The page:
Author + information
- Received January 22, 2002
- Revision received April 7, 2002
- Accepted June 26, 2002
- Published online November 6, 2002.
- Karen L Booth, MD*,* (, )
- Stephen J Roth, MD, MPH*,
- Stanton B Perry, MD*,
- Pedro J del Nido, MD†,
- David L Wessel, MD* and
- Peter C Laussen, MBBS*
- ↵*Reprint requests and correspondence:
Dr. Karen L. Booth, Critical Care Medicine Offices, 6th Floor, Children’s Hospital of Philadelphia, 34th and Civic Center Boulevard, Philadelphia, Pennsylvania 19104, USA.
Objectives The goal of this study was to describe the clinical outcomes of patients undergoing cardiac catheterization while supported with extracorporeal membrane oxygenation (ECMO).
Background Extracorporeal membrane oxygenation is an important mechanical support for the failing circulation. There are diagnostic and therapeutic indications for cardiac catheterization in patients on ECMO, but no large series has been reported.
Methods We performed a retrospective review of the indications and outcomes of patients catheterized on ECMO from a single, large pediatric tertiary care center.
Results At our institution, 192 patients with cardiac disease have undergone a total of 216 courses of ECMO; 60 catheterizations were performed on 54 patients (28%). Indications for catheterization included assessment of surgical repair (21 patients), left heart decompression (12 patients), myocarditis/cardiomyopathy assessment (10 patients), non-post-operative hemodynamic assessment (8 patients), planned catheter-based interventions (6 patients), and arrhythmia ablation (3 patients). An intervention was undertaken either during or after 50 of the catheterizations (83%); 29 occurred at catheterization, 17 in the operating room (OR), and 4 both during catheterization and in the OR. Complications during catheterization were two myocardial perforations that were treated with pericardial drains (3%). Overall outcomes included successful decannulation of 39 patients, survival to hospital discharge of 26 (48%) patients, and longer-term survival of 23 (43%) patients (median follow-up, 35 months; range, 1 to 180 months). Fifteen patients were withdrawn from ECMO support due to severe neurologic impairment or lack of myocardial recovery.
Conclusions Cardiac catheterization can be performed safely on patients supported with ECMO. Catheterization during ECMO enables the diagnosis of residual lesions and can facilitate important therapeutic interventions.
Extracorporeal membrane oxygenation (ECMO) has been established as an important mechanical support for the failing circulation in children with heart disease (1–5). Accepted indications for ECMO in cardiac patients include low cardiac output, unexpected cardiac arrest, failure to wean from cardiopulmonary bypass (CPB), disproportional cyanosis, and refractory arrhythmias (5). Survival of cardiac patients on ECMO has improved since it was first reported in the early 1970s (6,7). From 1986 to January 2002, the cumulative international survival to discharge for cardiac patients supported with ECMO was 39% (8). Outcomes vary between institutions for a variety of reasons, but over the same time period at our institution, the cumulative survival to discharge for cardiac patients supported with ECMO was 54%.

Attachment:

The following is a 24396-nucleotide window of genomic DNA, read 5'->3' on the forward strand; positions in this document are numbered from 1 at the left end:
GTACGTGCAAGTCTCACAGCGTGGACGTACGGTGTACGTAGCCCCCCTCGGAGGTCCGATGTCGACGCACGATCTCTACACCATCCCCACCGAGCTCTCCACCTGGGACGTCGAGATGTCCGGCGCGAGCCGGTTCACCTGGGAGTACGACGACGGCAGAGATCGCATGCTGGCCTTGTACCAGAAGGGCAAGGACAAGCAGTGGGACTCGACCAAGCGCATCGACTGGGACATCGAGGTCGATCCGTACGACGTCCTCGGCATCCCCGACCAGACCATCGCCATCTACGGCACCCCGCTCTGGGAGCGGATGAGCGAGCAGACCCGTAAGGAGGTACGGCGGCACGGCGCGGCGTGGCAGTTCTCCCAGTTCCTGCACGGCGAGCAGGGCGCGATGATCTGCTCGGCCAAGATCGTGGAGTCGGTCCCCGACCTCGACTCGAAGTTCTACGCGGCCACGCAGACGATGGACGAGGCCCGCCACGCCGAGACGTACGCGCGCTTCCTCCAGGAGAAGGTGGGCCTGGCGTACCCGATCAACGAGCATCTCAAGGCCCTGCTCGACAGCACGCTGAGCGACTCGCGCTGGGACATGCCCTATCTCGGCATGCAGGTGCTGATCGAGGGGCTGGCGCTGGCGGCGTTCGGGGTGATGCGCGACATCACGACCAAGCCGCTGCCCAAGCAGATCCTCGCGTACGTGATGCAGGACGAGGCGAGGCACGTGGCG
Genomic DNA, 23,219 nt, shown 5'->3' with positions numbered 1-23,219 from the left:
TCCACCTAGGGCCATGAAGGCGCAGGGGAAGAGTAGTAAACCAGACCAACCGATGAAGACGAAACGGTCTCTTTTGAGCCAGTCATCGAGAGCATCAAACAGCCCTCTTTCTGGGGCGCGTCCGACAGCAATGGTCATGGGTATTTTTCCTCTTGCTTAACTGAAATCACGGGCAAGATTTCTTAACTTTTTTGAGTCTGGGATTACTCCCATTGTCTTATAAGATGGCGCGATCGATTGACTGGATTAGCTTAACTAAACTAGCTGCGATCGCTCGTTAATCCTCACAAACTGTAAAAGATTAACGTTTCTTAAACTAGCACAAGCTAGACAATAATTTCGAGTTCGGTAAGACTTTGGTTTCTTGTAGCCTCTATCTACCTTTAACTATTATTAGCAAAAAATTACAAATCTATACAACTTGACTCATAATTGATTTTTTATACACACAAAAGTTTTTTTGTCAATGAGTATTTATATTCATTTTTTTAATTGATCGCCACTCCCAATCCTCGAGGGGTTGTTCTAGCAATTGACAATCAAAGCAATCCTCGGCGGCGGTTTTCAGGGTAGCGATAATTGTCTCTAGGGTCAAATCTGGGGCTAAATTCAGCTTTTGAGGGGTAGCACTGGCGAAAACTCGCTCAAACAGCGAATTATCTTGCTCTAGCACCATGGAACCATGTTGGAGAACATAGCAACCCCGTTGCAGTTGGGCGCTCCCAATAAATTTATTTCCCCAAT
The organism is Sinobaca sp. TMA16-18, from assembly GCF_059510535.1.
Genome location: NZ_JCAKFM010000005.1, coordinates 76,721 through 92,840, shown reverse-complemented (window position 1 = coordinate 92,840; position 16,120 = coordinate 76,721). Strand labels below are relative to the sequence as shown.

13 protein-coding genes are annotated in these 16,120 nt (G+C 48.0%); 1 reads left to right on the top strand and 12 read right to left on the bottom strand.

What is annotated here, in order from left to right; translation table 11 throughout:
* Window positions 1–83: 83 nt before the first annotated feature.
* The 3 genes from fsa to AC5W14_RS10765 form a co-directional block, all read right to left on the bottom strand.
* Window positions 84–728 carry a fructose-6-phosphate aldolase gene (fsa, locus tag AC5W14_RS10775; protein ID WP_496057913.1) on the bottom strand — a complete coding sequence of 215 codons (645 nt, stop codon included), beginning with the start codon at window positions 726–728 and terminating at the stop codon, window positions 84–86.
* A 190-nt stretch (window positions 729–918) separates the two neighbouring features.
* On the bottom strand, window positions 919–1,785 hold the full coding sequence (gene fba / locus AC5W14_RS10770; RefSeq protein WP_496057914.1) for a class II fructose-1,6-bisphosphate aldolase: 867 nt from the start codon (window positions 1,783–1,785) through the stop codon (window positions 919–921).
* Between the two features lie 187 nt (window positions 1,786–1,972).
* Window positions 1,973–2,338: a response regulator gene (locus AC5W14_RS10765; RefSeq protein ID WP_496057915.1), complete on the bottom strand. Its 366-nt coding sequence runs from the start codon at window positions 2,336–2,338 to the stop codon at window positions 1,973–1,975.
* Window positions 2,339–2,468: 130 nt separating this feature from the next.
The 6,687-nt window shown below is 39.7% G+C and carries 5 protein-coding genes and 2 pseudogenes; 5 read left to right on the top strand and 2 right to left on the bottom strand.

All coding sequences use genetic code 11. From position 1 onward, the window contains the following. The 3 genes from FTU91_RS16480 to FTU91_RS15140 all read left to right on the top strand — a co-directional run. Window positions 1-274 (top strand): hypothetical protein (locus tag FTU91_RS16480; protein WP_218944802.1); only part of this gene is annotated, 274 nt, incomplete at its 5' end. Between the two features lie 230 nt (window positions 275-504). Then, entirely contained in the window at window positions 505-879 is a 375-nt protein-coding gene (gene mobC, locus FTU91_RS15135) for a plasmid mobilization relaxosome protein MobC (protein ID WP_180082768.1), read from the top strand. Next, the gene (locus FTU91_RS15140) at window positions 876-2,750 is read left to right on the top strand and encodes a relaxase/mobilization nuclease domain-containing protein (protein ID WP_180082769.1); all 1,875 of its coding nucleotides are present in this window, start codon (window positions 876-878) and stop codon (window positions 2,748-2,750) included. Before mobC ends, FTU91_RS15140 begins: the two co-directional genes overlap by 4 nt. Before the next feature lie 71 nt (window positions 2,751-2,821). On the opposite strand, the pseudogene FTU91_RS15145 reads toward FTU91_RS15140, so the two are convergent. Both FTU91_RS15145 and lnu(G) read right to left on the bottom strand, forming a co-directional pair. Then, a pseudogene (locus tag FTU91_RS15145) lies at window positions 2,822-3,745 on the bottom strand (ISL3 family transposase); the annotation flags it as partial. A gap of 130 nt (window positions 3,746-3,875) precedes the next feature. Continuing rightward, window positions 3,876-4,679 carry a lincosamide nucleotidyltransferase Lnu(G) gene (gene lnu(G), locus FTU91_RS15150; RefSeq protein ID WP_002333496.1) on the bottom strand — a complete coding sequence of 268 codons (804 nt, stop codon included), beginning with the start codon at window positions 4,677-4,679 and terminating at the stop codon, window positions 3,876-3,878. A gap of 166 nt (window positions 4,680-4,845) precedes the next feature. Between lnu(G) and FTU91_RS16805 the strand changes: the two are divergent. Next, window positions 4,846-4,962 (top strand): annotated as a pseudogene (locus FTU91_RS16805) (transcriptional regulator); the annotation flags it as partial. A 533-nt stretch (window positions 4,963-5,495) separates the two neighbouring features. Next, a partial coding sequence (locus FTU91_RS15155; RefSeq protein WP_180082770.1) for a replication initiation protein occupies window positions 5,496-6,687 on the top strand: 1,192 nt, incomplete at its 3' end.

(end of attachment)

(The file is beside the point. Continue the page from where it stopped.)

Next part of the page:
Previous descriptions of catheterization during ECMO have been limited to single case reports (9–11)and small series of patients (12,13). Butler et al. (9)reported the use of ECMO to support a neonate with critical aortic stenosis during balloon valvotomy. Ward et al. (10)reported ECMO support during pulmonary artery stenting, and Ward et al. (11)described left heart decompression on ECMO with a long introducer across the atrial septum. Ettedgui et al. (12)described a series of nine patients undergoing catheterization while on ECMO where the primary procedure performed in six of these patients was balloon or blade atrial septostomy. Diagnostic catheterization was performed on the other three patients. The survival rate was 33%, including two patients transplanted within a week of catheterization. desJardins et al. (13)described 15 patients undergoing catheterization on ECMO. Interventions included four procedures at catheterization (three coil embolizations and one atrial septostomy) and four operations. The survival to discharge of these patients was 29%, and 14% (two patients) were alive at follow-up (43 and 73 months). These studies report patients from an earlier era of ECMO. As the use of ECMO to support the circulation after cardiac surgery has increased (8), so has the potential utility for diagnostic and therapeutic advantages of cardiac catheterization on ECMO. The purpose of this study is to describe our institution’s experience with catheterization on ECMO, including indications for catheterization, subsequent interventions, and clinical outcomes.